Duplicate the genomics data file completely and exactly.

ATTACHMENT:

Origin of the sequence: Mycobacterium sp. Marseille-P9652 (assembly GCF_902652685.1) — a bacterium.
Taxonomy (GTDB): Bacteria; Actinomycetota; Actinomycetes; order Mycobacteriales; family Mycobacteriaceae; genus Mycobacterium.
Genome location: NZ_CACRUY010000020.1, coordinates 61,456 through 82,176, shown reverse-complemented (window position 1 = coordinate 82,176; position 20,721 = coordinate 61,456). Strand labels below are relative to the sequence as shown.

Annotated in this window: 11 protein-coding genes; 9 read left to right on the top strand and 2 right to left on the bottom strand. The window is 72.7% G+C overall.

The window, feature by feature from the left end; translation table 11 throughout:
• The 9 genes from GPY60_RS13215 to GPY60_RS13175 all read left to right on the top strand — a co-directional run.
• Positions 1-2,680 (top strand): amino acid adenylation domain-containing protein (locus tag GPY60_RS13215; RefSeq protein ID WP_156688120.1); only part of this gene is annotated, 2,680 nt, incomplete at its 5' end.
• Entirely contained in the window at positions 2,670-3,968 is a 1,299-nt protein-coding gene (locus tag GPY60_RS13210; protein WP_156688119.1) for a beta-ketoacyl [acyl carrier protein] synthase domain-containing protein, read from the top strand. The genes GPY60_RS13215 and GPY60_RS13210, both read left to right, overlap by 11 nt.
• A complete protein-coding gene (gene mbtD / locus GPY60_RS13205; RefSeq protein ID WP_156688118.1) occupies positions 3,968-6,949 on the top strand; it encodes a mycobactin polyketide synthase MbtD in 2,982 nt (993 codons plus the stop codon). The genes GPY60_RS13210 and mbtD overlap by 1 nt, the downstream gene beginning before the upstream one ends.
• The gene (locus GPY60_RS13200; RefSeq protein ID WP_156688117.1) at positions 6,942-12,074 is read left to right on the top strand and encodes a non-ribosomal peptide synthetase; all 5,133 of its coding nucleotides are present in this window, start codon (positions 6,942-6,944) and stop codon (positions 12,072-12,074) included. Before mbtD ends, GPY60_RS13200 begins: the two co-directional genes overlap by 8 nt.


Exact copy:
Origin of the sequence: Mycobacterium sp. Marseille-P9652 (assembly GCF_902652685.1) — a bacterium.
Taxonomy (GTDB): Bacteria; Actinomycetota; Actinomycetes; order Mycobacteriales; family Mycobacteriaceae; genus Mycobacterium.
Genome location: NZ_CACRUY010000020.1, coordinates 61,456 through 82,176, shown reverse-complemented (window position 1 = coordinate 82,176; position 20,721 = coordinate 61,456). Strand labels below are relative to the sequence as shown.

Annotated in this window: 11 protein-coding genes; 9 read left to right on the top strand and 2 right to left on the bottom strand. The window is 72.7% G+C overall.

The window, feature by feature from the left end; translation table 11 throughout:
• The 9 genes from GPY60_RS13215 to GPY60_RS13175 all read left to right on the top strand — a co-directional run.
• Positions 1-2,680 (top strand): amino acid adenylation domain-containing protein (locus tag GPY60_RS13215; RefSeq protein ID WP_156688120.1); only part of this gene is annotated, 2,680 nt, incomplete at its 5' end.
• Entirely contained in the window at positions 2,670-3,968 is a 1,299-nt protein-coding gene (locus tag GPY60_RS13210; protein WP_156688119.1) for a beta-ketoacyl [acyl carrier protein] synthase domain-containing protein, read from the top strand. The genes GPY60_RS13215 and GPY60_RS13210, both read left to right, overlap by 11 nt.
• A complete protein-coding gene (gene mbtD / locus GPY60_RS13205; RefSeq protein ID WP_156688118.1) occupies positions 3,968-6,949 on the top strand; it encodes a mycobactin polyketide synthase MbtD in 2,982 nt (993 codons plus the stop codon). The genes GPY60_RS13210 and mbtD overlap by 1 nt, the downstream gene beginning before the upstream one ends.
• The gene (locus GPY60_RS13200; RefSeq protein ID WP_156688117.1) at positions 6,942-12,074 is read left to right on the top strand and encodes a non-ribosomal peptide synthetase; all 5,133 of its coding nucleotides are present in this window, start codon (positions 6,942-6,944) and stop codon (positions 12,072-12,074) included. Before mbtD ends, GPY60_RS13200 begins: the two co-directional genes overlap by 8 nt.